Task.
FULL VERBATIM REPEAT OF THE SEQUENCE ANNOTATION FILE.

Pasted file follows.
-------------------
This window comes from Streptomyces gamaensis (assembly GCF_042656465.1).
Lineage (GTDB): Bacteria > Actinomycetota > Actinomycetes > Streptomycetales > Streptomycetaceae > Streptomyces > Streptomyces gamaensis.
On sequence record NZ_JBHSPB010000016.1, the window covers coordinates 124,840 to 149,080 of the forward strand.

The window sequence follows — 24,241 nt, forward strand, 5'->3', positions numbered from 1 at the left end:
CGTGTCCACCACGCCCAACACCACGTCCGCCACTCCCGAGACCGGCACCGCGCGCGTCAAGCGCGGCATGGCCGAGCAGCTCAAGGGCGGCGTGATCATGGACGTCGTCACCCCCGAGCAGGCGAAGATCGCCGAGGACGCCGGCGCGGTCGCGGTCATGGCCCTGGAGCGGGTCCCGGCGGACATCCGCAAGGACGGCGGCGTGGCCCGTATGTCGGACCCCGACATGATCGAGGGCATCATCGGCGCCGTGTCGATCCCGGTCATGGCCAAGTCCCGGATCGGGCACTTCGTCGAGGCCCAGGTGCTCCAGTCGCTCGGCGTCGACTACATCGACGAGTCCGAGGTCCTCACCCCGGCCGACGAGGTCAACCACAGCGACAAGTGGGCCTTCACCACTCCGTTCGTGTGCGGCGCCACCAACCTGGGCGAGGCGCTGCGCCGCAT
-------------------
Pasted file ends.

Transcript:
This window comes from Streptomyces gamaensis (assembly GCF_042656465.1).
Lineage (GTDB): Bacteria > Actinomycetota > Actinomycetes > Streptomycetales > Streptomycetaceae > Streptomyces > Streptomyces gamaensis.
On sequence record NZ_JBHSPB010000016.1, the window covers coordinates 124,840 to 149,080 of the forward strand.

The window sequence follows — 24,241 nt, forward strand, 5'->3', positions numbered from 1 at the left end:
CGTGTCCACCACGCCCAACACCACGTCCGCCACTCCCGAGACCGGCACCGCGCGCGTCAAGCGCGGCATGGCCGAGCAGCTCAAGGGCGGCGTGATCATGGACGTCGTCACCCCCGAGCAGGCGAAGATCGCCGAGGACGCCGGCGCGGTCGCGGTCATGGCCCTGGAGCGGGTCCCGGCGGACATCCGCAAGGACGGCGGCGTGGCCCGTATGTCGGACCCCGACATGATCGAGGGCATCATCGGCGCCGTGTCGATCCCGGTCATGGCCAAGTCCCGGATCGGGCACTTCGTCGAGGCCCAGGTGCTCCAGTCGCTCGGCGTCGACTACATCGACGAGTCCGAGGTCCTCACCCCGGCCGACGAGGTCAACCACAGCGACAAGTGGGCCTTCACCACTCCGTTCGTGTGCGGCGCCACCAACCTGGGCGAGGCGCTGCGCCGCAT